18.104.22.168 Preclusion of Immunity and Initiation of Proceedings
The observation of the Supreme Court that a person who has approached it as a petitioner cannot claim any diplomatic immunity may also be viewed as the preclusion of immunity due to initiation of proceedings contained in Article 32(3) of the
Reverting to the present case, even if we consider the submission of the affidavit of undertaking as amounting to ‘initiation of proceedings’, the possibility of it acting as a valid exception to immunity is slim, due to the other legal requirement that the ground is applicable only ‘in respect of any counter-claim directly connected with the principal claim’.175 It may be observed that the use of the terms such as ‘principal claim’ and ‘counter-claim’ indicates the possibility that it is related to ‘civil proceedings’. According to the Indian law of civil procedure, counter-claim is a claim brought by the defendant against the plaintiff seeking certain relief from the plaintiff. However, in the case in hand, no counter claim was involved. At the most, the court could therefore try the diplomat for committing contempt of court for wilful breach of undertaking given to the court.176 But contempt proceedings, though they are incidental to the main proceedings, cannot be treated as the equivalent of counter-claim for they are not brought by the defendant against the plaintiff for determination of certain rights and duties or for grant of some remedy. On the contrary, contempt proceedings were launched by the court against the alleged contemnors, they are of sui generis nature, and they exist for the purpose of vindication of the authority of the court. Accordingly, the argument that since the diplomat had filed the affidavit of undertaking, he would be precluded from asserting his immunity is arguably not correct and is not supported by the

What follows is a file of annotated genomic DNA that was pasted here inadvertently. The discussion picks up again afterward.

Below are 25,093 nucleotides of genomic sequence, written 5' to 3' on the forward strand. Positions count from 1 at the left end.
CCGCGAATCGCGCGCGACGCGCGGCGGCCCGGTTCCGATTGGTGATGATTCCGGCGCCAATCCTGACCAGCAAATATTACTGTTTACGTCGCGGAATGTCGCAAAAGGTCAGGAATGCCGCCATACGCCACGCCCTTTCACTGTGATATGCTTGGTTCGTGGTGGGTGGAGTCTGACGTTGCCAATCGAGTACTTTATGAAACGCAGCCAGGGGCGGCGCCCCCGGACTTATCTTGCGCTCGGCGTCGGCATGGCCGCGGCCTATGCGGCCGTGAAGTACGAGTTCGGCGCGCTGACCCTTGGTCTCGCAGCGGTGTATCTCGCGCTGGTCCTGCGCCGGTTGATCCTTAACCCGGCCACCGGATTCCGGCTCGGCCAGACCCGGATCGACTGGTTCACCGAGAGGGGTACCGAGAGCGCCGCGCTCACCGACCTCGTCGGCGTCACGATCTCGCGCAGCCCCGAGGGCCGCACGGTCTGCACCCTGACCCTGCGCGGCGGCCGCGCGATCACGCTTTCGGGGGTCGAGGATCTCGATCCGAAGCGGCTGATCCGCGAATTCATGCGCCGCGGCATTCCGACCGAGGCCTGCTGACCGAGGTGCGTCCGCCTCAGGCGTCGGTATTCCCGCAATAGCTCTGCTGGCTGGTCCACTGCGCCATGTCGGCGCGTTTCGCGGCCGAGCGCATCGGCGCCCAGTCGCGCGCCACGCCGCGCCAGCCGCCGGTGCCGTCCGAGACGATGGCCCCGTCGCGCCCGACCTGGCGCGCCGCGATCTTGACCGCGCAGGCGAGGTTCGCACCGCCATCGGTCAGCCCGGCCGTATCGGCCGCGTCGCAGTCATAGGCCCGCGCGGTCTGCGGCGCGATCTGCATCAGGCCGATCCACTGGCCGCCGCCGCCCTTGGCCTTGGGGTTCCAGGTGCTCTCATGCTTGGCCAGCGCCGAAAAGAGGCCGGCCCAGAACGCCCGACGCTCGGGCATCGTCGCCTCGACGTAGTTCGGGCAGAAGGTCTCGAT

22.214.171.124 Restraining Order
Moreover, the issuance of the restraining order against the diplomat is a direct violation of the
126.96.36.199.1 Freedom and Dignity
It is contended that the order of the Supreme Court imposing restrictions on the movement of the Italian diplomat also constitutes an attack on the freedom of the diplomat. It may be noted that the
188.8.131.52.2 Right of Departure
As discussed above,
Also, in this connection, the Indian government cannot argue that it was merely a technical breach as the diplomat was not actually prevented from leaving the country.185 It is contended that if the observation of the International Court of Justice (